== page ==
An interview will get you the job, your resume will get you the interview, and your cover letter will generate interest in your resume. Though many people think that cover letters are a waste of time in the digital age, this couldn’t be further from the truth. Set yourself apart with a well-written cover letter to send with your application.
Why a Cover Letter?
A good cover letter is far more than a re-hash of the information on your resume. It’s a chance to introduce yourself to the employer and make a case for why the company should choose you. While your resume lists all of your experience, it doesn’t necessarily spell out how that experience would translate into the job you want. Use the cover letter to show this.
Cover Letter Formatting
Essentially, a cover letter is a formal business letter, so dust off those skills you learned in elementary school. Your address – without your name – goes in the upper right corner, with the date aligned under the city and state. On the next line, you place the company’s address – along with the hiring manager’s name and title. When starting the letter, use a colon rather than a comma. Using a site that automatically builds cover letters, can be a good way to get the formatting and design correct.
Cover Letter Content
Most cover letters follow the same basic format, according to the National Institutes of Health Office of Intramural Training & Education. The first paragraph is a basic introduction that tells which job you’re applying for and where you heard about it. In the next paragraph or two, sum up your experience and how it aligns with the skills the company is currently looking for. Finally, write a brief closing statement about how you’re looking forward to meeting with the hiring manager.
Whenever possible, you want to find out the name of the person reviewing resumes. This allows you to use their name when addressing the letter. If it’s not possible, it’s acceptable address it to the human resources department or “To Whom It May Concern,” but taking the time to research the right people can help you stand out.
When talking about how your experience is a good fit for the new position, don’t be afraid to get specific. If the company is asking for someone with managerial experience, let them know how you once managed a team of 30. If they mention needing someone who can use specific software programs, talk about your experience with those programs.
The paragraph in the middle of the cover letter should really highlight why you’re the perfect candidate. Rather than talking about how much you want the job, talk about what you can offer the company. This is also a good opportunity to show that you have some knowledge about the company in general.
The hiring manager may not read every single word of your cover letter. He or she might just give it a quick skim. This is a good reason to use “keywords” in the letter. Pay attention to the job description and the terms the company uses when listing the required experience, then use those same terms in your cover letter. For example, if the company is looking for someone with “strong written communication,” you might say, “Since I’ve worked with people all over the globe, I understand the importance of written communication,” instead of “I frequently used email and video conferencing to speak with co-workers in different parts of the country.” Even though both sentences convey the same message, the hiring manager is more likely to see the words “written communication” and view you in a favorable light.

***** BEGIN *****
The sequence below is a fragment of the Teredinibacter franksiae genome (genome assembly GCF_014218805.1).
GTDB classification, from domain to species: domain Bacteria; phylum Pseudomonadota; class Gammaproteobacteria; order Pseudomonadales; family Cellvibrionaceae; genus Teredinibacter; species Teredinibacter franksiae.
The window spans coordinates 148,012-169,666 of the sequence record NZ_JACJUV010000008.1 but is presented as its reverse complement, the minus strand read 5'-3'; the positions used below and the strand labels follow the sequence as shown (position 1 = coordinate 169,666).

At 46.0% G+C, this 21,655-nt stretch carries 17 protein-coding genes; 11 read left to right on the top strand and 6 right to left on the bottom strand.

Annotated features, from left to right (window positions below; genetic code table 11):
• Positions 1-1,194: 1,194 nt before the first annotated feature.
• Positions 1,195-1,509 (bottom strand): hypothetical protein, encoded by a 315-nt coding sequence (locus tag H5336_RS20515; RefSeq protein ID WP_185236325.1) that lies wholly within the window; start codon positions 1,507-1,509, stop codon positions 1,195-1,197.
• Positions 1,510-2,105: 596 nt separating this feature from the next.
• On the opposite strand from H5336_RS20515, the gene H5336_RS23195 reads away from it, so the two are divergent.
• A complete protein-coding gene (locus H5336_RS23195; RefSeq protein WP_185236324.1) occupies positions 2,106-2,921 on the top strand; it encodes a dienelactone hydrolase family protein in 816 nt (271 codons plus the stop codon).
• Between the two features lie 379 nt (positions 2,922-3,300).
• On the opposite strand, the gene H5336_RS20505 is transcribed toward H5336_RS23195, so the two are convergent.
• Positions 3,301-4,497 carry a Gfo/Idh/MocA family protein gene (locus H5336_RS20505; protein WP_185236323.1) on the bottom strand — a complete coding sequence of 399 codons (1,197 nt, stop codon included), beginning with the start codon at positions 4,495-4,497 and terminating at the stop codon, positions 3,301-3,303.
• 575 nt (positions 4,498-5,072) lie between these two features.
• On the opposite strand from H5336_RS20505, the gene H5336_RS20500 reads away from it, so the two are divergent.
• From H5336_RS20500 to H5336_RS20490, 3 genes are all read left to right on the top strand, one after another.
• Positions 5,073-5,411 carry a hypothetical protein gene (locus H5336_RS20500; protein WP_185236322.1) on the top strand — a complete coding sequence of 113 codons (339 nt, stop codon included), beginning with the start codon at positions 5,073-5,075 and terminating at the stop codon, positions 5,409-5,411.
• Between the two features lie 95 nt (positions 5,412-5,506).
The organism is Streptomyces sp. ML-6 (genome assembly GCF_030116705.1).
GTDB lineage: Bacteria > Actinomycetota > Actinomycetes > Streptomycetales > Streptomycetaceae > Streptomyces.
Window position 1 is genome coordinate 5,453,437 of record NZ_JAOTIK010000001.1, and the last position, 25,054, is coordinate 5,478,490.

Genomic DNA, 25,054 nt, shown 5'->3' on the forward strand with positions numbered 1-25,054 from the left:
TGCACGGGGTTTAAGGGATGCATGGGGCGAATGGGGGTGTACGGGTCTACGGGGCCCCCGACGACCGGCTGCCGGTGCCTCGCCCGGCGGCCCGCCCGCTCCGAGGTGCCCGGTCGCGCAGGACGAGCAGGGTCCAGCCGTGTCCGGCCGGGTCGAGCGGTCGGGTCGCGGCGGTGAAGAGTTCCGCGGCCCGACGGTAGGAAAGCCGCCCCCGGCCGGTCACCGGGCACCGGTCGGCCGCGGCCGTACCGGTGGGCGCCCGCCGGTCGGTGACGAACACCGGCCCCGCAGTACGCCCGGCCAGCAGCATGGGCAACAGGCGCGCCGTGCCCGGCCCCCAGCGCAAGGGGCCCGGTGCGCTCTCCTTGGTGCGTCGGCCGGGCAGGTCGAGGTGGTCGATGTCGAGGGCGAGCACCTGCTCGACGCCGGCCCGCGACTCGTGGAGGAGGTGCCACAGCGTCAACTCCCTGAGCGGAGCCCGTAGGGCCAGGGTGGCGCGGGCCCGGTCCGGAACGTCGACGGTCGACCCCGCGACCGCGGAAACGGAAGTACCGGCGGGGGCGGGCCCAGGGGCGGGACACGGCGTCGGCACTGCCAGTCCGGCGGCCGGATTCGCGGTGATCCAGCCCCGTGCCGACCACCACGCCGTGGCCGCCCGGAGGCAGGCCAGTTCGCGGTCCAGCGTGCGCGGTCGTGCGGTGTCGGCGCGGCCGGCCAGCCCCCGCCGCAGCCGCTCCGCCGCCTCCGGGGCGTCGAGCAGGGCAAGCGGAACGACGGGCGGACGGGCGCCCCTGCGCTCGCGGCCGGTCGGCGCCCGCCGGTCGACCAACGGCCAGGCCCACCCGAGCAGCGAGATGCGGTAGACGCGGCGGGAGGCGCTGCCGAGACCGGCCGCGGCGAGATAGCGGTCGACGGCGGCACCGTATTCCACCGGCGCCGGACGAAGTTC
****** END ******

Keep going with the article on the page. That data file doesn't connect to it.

Mixing It Up
Good writing is varied. Some sentences should be short while others are longer. You don’t want every sentence to start with the same word, which can make the tone monotonous. In particular, people tend to start almost every sentence in a cover letter with the word “I”. While you undoubtedly want to highlight your experience – which involves talking about yourself – avoid starting every sentence with “I.”
New Job Application, New Cover Letter
Cover letters do have a standard format, but this doesn’t mean that you should use the same cover letter for every job application. Since it’s important to be specific about your experience and the job opportunity, taking a cookie-cutter approach simply doesn’t work. Yes, it takes time to craft a new cover letter each time. However, it shows the employer that you are willing to go that extra mile. It’s this type of thing that’s likely to put your application at the top of the pile.
Notes for Emailed Applications
These days, most people submit job applications online, either through a submission form or by email. When you’re sending an email, it seems to make sense to put the cover letter in the body of the email, then attach the resume. However, Cornell Law School recommends something different. Since the hiring manager is likely to print out your attachments for review, they suggest attaching both a cover letter and resume while leaving a brief message in the body of the email directing the reader to the attachments.
Despite all of this advice when writing a cover letter, there are times when you might deviate from the normal methods. In particular, if the company makes special requests in their job posting, follow their directions. Many companies make these specific requests as a sort of test to see if the applicant is as detail oriented as he or she claims to be. If the job description tells you to use a specific subject header for the email, include a silly sentence in the cover letter, or omit the cover letter altogether, follow their directions.
Your cover letter is a chance to shine, so take the opportunity to convince the employer your resume is worth a second look. By making it personal and specific to the job you want, you’re sure to stand out.